I've been hearing the rumours - and thinking it can't be right. Now that the announcement is out - it is an insult to health librarians everywhere. Without a single librarian - one of our own - on the Google Health Advisory Group, our profession is effectively silenced on one of the more important projects for our work since PubMed.
Shame on you Google. The Medical Library Association (MLA) should be especially annoyed at this oversight by the world's most influential search engine, and a letter should be written to Page and Brin forthwith. MLA, please tell us this is a clerical error? Google, for its part, should really take a lead from Microsoft and try to understand the symbolism of its decisions before it excludes health librarians.
Readers, do you think Adam Bosworth knows who we are? Do you think he knows about the thousands of librarians and information specialists in hospitals, clinics and consumer health libraries across the globe who work hard to teach and use their tools to deliver health information to patients every day of the year?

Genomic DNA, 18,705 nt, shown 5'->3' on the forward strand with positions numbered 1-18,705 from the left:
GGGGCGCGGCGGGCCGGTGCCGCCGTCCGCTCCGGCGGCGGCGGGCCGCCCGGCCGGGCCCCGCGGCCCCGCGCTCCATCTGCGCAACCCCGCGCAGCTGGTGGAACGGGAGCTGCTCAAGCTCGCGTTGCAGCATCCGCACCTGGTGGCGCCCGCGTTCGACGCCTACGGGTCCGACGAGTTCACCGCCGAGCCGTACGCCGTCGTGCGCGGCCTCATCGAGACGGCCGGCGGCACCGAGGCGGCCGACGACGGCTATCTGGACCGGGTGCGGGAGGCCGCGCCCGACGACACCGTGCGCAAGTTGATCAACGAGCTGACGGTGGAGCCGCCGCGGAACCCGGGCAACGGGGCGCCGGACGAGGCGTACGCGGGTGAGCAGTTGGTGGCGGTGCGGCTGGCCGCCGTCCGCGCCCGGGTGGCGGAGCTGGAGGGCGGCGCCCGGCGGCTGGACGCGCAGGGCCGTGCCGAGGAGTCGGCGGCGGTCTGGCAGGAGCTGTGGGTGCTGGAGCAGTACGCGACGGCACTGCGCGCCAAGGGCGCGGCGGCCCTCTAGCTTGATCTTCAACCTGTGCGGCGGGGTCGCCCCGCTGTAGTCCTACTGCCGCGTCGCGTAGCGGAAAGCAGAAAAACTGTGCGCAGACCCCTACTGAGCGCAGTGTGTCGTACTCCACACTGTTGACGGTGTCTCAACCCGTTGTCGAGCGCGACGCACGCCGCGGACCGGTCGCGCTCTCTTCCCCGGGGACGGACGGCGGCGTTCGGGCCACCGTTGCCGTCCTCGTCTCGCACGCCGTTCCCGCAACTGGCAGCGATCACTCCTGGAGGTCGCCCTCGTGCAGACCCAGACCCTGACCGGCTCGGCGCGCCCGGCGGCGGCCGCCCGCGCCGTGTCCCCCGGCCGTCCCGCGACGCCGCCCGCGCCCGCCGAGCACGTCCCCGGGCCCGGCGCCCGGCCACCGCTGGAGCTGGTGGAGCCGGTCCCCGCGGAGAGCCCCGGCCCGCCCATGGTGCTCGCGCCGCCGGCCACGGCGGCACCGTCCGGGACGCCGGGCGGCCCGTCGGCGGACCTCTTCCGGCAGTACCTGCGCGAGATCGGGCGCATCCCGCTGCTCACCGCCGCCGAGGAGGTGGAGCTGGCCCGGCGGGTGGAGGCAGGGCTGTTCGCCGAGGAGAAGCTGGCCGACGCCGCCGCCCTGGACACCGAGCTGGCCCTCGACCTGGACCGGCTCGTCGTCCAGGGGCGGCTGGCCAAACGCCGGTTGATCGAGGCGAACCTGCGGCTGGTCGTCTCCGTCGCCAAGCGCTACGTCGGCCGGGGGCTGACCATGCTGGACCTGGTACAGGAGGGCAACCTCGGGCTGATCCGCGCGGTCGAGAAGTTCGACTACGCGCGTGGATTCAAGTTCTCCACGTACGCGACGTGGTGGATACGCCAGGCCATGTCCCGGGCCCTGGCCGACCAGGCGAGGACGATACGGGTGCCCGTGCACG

The announcement suggests not:
"[Google Health has] formed an advisory council, made up of healthcare experts from provider organizations, consumer and disease-based groups, physician organizations, research institutions, policy foundations, and other fields. The mission of the Google Health Advisory Council is broadly to help us better understand the problems consumers and providers face every day and offer feedback on product ideas and development."
Imagine what the American Medical Association (AMA) or the Canadian Medical Association (CMA) (in short, the doctors) would have said had they not been asked to participate? The newly-formed Google Health Advisory Group mostly consists of MDs, with some representation from health provider and consumer groups - but no hospital librarians, no clinical librarians, no consumer health librarians or informationists. In fact, no nurses, no therapists nor technologists. It's a list that surprises by its one-dimensionality, and its errors of omission.
Note to Google: Who do you think provides patient education and materials to consumers? It's nurses. It's health librarians. In the information age, librarians are equal partners in the delivery of health care, in case you haven't noticed. Who do you believe is responsible for delivering information to patients outside of the clinical team? Further, who knows these tools better than health librarians?
Your stock among health librarians has plummeted today. Tut tut, Google Health.
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